Customised mobile operating systems are available for users to upgrade the operating system
Know that feeling you get when you miss the flight after buying an expensive ticket? That is probably how smartphone users feel when they discover that their brand-new phone is no longer able to install the latest applications.Not because the phone hardware has become obsolete or will be sluggish when running those apps, but simply because the operating system, the platform on which these applications are installed, is not the latest.
Buying a new car because you want to change the tint, or a new laptop because you want to change the operating system, as absurd as it seems, is the trend encouraged with smartphones.
“Official support” for the latest software releases is not extended by vendors; instead consumers are encouraged to buy newer models of the gadgets with the latest operating system.
However, when the operating system platform is Open Source as in the case of Android, even if the device manufacturers or Google do not offer upgrades, the community of developers offer state-of-the-art releases for most of the popular Android gadgets.
Android, being an Open Source project, allows the developer community to download, modify and improve the operating system. Although Google does not officially endorse these custom releases, it is the nature of Open Source communities to release customised versions, as has been with the Linux-based desktop operating systems.
Customised mobile operating systems, based on Android, are made available to users, so that they can upgrade their phone operating system to the latest releases. Such customised operating systems residing in the ‘Read Only Memory’ of gadgets, are commonly known as Custom ROMs, or firmwares.
One popular community that has been active in releasing Android-based custom ROMs is Cyanogenmod, which is attempting to make Android more open and less dependent on Google, while still giving all the technical joys of the latest Android as a mobile platform.
Getting Custom ROMs
Installing Custom ROM is like reinstalling one’s operating system on a desktop, except that on cellphones it is more contrived and inherently disabled. So, as the first step, the smartphone needs to be unlocked to be able to install and run a compatible custom ROM. For a non-geek, it is arduous and might even seem like a tedious technical coaster ride, but with some technical help it is a reward that gives the user more features without new investment.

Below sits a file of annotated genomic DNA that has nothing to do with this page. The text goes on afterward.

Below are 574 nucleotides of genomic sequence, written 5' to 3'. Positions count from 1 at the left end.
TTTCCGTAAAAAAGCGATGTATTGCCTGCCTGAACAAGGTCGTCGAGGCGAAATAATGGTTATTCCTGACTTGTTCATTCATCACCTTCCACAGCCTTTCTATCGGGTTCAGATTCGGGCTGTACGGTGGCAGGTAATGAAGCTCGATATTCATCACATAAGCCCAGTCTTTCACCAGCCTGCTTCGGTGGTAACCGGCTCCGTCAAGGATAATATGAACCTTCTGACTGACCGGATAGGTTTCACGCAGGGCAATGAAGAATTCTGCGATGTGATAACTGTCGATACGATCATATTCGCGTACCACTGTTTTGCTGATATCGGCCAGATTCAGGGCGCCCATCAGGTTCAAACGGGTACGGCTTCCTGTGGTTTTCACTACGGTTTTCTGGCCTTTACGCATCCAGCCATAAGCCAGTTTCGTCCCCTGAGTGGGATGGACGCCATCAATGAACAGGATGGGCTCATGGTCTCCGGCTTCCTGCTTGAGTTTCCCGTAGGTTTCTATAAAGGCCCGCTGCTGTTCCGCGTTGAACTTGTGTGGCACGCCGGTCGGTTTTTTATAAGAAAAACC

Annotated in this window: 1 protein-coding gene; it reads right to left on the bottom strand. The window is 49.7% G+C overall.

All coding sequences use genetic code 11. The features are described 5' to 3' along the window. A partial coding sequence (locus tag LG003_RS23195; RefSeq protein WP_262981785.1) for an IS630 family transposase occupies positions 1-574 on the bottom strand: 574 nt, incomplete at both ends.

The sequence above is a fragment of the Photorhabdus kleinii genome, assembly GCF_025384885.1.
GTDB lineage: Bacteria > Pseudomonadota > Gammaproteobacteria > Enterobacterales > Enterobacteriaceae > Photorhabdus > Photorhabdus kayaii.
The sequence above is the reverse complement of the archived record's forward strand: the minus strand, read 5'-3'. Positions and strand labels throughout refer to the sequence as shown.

The first step to unlock Android phones is to get the right privileges. Android is based on Linux, which follows the concept of hierarchical privileges to different users accessing resources on one’s machine.
‘Guest privilege’ allows the user to use the system resources and make minor changes, which is the default mode smartphones are shipped with. The higher echelons of system privileges bestow users with the potential to tinker and tamper around the system resources. In the Linux/Unix jargon, a user with the highest privileges is termed ‘root’ or Superuser.
“Imagine you are ‘Clark Kent’ and you discover the hidden special abilities or ‘SU’per Power known as SUPERMAN. Given a chance to live your life, whom would you choose? Clark Kent or Superman,” asks Devi Prasath, an Android developer, introducing the idea of the Superuser in Android phones. Superuser is the Superman in your smartphone, who can turn things upside down.
This trend of rooting one’s phone, until recently, was widely discouraged by hardware manufacturers, but of late is being supported by phone manufacturers. Official support to third-party firmware is something many companies are encouraging now, to expand the compatibility of drivers and peripherals.
About half the Android devices today are running the two-year-old Gingerbread (Android 2.3) version. If the hardware supports it, which is mostly the case, users can hop onto the latest firmwares available such as Ice Cream Sandwich (Android 4.0) or Jelly Bean (Android 4.2) on their existing hardware by rooting their gadgets and installing the latest compatible release from Cyanogenmod.
Running custom ROMs such as Cyanogenmod firstly allows the user to experience the latest release of the Android version. The latest available Cyanogenmod, version 10.1 is based on the latest Android release version 4.2.2. Apart from bringing the default features in the latest versions, there are other enhancements that Cyanogenmod can unleash. In phones running custom ROMs, the processor and battery wasted on these services can be utilised on more purposeful applications.
Quicker booting, faster processing, and lesser memory utilisation are certain factors to substantially improve the experience of using these Android-based custom firmwares.
http://www.cyanogenmod.org/devices lists the devices officially supported by the Cyanogenmod community. Almost every popular Android smartphone has the latest Cyanogenmod support.